An Amazon.com delivery driver carries boxes into a van outside of a distribution facility on February 2, 2021 in Hawthorne, California.
Patrick T. Fallon | AFP | Getty Images
Amazon delivery drivers at one of the company’s California facilities joined the International Brotherhood of Teamsters, the union said Monday, in a win for labor organizers that have long sought to gain a foothold at the e-retailer.
A group of 84 workers at Amazon’s warehouse in Palmdale, California, won voluntary recognition by Battle-Tested Strategies, a third-party delivery contractor, to be represented by the Teamsters. That allows the workers and the Teamsters to sidestep the union election process, which can be challenging and last for many months.
Battle-Tested Strategies is one of the legions of third-party delivery firms contracted by Amazon to shuttle packages to shoppers’ doorsteps. Amazon launched the Delivery Service Partner program in 2018, recruiting small businesses to help grow its in-house logistics operations and further its goal of speeding up deliveries.
Last week, the Teamsters and Battle-Tested reached a tentative agreement that will be voted on by members in the coming weeks, a Teamsters spokesperson said. The agreement includes immediate wage increases and substantial hourly raises, along with provisions that address concerns around health and safety standards.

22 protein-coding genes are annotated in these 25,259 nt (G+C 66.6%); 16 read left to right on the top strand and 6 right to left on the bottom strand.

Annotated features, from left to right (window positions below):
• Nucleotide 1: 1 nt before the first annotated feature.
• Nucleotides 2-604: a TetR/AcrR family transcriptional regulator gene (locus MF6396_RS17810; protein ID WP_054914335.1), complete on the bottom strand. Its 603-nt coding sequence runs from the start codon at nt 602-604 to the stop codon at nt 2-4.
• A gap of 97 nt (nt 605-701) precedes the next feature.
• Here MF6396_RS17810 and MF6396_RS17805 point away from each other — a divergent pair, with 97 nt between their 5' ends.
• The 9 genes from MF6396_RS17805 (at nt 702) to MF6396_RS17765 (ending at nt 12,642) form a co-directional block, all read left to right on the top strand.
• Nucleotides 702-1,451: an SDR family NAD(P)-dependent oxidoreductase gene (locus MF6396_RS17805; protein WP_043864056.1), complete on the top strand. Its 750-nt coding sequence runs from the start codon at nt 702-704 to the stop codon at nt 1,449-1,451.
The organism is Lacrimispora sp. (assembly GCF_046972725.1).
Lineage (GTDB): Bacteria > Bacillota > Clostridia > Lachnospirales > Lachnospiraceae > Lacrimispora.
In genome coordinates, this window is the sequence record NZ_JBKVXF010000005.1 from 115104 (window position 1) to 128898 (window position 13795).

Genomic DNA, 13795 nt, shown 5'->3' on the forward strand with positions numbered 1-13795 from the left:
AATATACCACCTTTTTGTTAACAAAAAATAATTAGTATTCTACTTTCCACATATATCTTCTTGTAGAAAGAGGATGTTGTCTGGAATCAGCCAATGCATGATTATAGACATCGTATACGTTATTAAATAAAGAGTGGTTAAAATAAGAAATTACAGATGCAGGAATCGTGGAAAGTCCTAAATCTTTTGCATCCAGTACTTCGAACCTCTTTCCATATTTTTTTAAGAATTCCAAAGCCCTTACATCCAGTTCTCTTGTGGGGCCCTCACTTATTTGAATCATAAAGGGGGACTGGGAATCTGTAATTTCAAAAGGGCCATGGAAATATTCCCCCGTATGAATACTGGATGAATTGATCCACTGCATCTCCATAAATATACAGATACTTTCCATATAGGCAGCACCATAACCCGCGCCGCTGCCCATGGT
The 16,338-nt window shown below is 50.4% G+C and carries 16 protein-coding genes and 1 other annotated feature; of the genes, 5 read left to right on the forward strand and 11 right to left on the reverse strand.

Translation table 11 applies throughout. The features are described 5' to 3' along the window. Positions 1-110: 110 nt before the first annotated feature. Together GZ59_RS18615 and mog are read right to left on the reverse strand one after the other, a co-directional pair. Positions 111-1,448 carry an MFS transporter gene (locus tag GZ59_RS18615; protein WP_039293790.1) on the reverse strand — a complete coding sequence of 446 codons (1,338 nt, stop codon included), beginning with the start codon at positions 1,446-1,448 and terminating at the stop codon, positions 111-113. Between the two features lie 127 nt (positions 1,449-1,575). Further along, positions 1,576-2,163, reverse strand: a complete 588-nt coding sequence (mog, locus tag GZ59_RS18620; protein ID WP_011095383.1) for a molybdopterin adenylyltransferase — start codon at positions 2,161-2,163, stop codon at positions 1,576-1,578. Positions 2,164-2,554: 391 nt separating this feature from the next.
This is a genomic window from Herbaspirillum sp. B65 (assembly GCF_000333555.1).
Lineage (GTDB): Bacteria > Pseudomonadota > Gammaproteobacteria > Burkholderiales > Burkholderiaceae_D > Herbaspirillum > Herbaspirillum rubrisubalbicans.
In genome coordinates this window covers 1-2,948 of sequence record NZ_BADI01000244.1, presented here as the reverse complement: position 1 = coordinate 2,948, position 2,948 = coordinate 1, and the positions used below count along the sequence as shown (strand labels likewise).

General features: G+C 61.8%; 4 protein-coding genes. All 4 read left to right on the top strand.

The contract came after employees for the past several years expressed concerns around conditions at the site, specifically related to excessive heat, the spokesperson said. The Palmdale site, known as DAX8, is in southern California’s High Desert region, north of Los Angeles.
“We want fair pay and safe jobs, to be able to provide food for our families,” said Rajpal Singh, an Amazon delivery driver at the Palmdale facility, in a statement. “We want to know we will make it home to our families at night after delivering Amazon packages in the extreme heat. We organized with the Teamsters to change our working conditions for the better.”
Amazon said in a statement that it had terminated Battle-Tested before Monday’s union announcement, though it didn’t say when the contract ended.
“This particular third party company had a track record of failing to perform,” Amazon spokesperson Eileen Hards said in a statement.
Battle-Tested owner Johnathon Ervin disputed Amazon’s statement and said the company has a “current contract” with Amazon. Ervin claims Amazon ended his company’s contract in retaliation for him voicing concerns about safety and working conditions.
The Teamsters and other big labor unions have long had their sights set on organizing warehouse and delivery workers at Amazon, the second-largest private employer in the U.S. The Teamsters last year launched a division aimed at funding and directing organizing resources to Amazon employees.
Randy Korgan, director of the Teamsters’ Amazon division, said the union is “coordinating nationwide” with Amazon workers.
So far, only one Amazon warehouse in the U.S. has voted to join a union. Workers at the JFK8 site on New York’s Staten Island voted last April to be represented by the Amazon Labor Union, a grassroots group of current and former employees. But the union has yet to reach a contract with Amazon, as the company continues to challenge the election results in court.
The Covid pandemic led to an upswing of organizing activity at Amazon, including among some contracted delivery drivers, who staged walkouts or created petitions to express health and safety concerns. In addition to pandemic-related issues, drivers have also routinely described a frantic pace of work, infrequent bathroom breaks and damaged vans.